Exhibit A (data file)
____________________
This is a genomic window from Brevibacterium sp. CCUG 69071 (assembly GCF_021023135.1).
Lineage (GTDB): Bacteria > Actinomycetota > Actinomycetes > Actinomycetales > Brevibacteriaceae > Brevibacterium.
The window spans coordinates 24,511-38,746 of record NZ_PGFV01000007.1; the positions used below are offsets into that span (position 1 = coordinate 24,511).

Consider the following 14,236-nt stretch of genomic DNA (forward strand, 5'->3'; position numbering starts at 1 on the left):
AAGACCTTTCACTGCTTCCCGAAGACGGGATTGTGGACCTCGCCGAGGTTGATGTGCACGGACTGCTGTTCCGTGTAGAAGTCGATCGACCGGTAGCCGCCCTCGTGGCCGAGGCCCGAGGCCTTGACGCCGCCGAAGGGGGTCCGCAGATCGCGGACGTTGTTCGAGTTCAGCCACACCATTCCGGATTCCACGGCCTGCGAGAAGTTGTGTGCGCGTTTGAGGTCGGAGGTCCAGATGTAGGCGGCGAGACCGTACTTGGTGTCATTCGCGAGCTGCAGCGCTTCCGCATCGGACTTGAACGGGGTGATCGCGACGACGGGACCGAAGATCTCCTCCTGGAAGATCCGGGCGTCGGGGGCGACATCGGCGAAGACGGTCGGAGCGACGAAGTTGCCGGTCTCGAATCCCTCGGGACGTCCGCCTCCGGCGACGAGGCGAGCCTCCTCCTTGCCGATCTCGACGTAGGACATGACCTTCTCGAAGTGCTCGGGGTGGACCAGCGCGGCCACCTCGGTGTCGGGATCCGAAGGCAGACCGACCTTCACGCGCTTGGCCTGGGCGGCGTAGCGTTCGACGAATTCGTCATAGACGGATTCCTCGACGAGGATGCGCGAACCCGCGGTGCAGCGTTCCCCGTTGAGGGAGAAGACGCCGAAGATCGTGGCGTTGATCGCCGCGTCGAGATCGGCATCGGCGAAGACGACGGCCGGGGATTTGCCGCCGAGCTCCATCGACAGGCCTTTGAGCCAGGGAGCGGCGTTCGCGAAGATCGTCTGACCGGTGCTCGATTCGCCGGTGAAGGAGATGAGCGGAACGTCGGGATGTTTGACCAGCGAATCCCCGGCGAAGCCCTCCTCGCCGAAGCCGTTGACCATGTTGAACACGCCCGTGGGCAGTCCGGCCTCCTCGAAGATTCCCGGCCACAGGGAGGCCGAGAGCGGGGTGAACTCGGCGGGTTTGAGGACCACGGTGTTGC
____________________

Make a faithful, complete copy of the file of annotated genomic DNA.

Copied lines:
This is a genomic window from Brevibacterium sp. CCUG 69071 (assembly GCF_021023135.1).
Lineage (GTDB): Bacteria > Actinomycetota > Actinomycetes > Actinomycetales > Brevibacteriaceae > Brevibacterium.
The window spans coordinates 24,511-38,746 of record NZ_PGFV01000007.1; the positions used below are offsets into that span (position 1 = coordinate 24,511).

Consider the following 14,236-nt stretch of genomic DNA (forward strand, 5'->3'; position numbering starts at 1 on the left):
AAGACCTTTCACTGCTTCCCGAAGACGGGATTGTGGACCTCGCCGAGGTTGATGTGCACGGACTGCTGTTCCGTGTAGAAGTCGATCGACCGGTAGCCGCCCTCGTGGCCGAGGCCCGAGGCCTTGACGCCGCCGAAGGGGGTCCGCAGATCGCGGACGTTGTTCGAGTTCAGCCACACCATTCCGGATTCCACGGCCTGCGAGAAGTTGTGTGCGCGTTTGAGGTCGGAGGTCCAGATGTAGGCGGCGAGACCGTACTTGGTGTCATTCGCGAGCTGCAGCGCTTCCGCATCGGACTTGAACGGGGTGATCGCGACGACGGGACCGAAGATCTCCTCCTGGAAGATCCGGGCGTCGGGGGCGACATCGGCGAAGACGGTCGGAGCGACGAAGTTGCCGGTCTCGAATCCCTCGGGACGTCCGCCTCCGGCGACGAGGCGAGCCTCCTCCTTGCCGATCTCGACGTAGGACATGACCTTCTCGAAGTGCTCGGGGTGGACCAGCGCGGCCACCTCGGTGTCGGGATCCGAAGGCAGACCGACCTTCACGCGCTTGGCCTGGGCGGCGTAGCGTTCGACGAATTCGTCATAGACGGATTCCTCGACGAGGATGCGCGAACCCGCGGTGCAGCGTTCCCCGTTGAGGGAGAAGACGCCGAAGATCGTGGCGTTGATCGCCGCGTCGAGATCGGCATCGGCGAAGACGACGGCCGGGGATTTGCCGCCGAGCTCCATCGACAGGCCTTTGAGCCAGGGAGCGGCGTTCGCGAAGATCGTCTGACCGGTGCTCGATTCGCCGGTGAAGGAGATGAGCGGAACGTCGGGATGTTTGACCAGCGAATCCCCGGCGAAGCCCTCCTCGCCGAAGCCGTTGACCATGTTGAACACGCCCGTGGGCAGTCCGGCCTCCTCGAAGATTCCCGGCCACAGGGAGGCCGAGAGCGGGGTGAACTCGGCGGGTTTGAGGACCACGGTGTTGC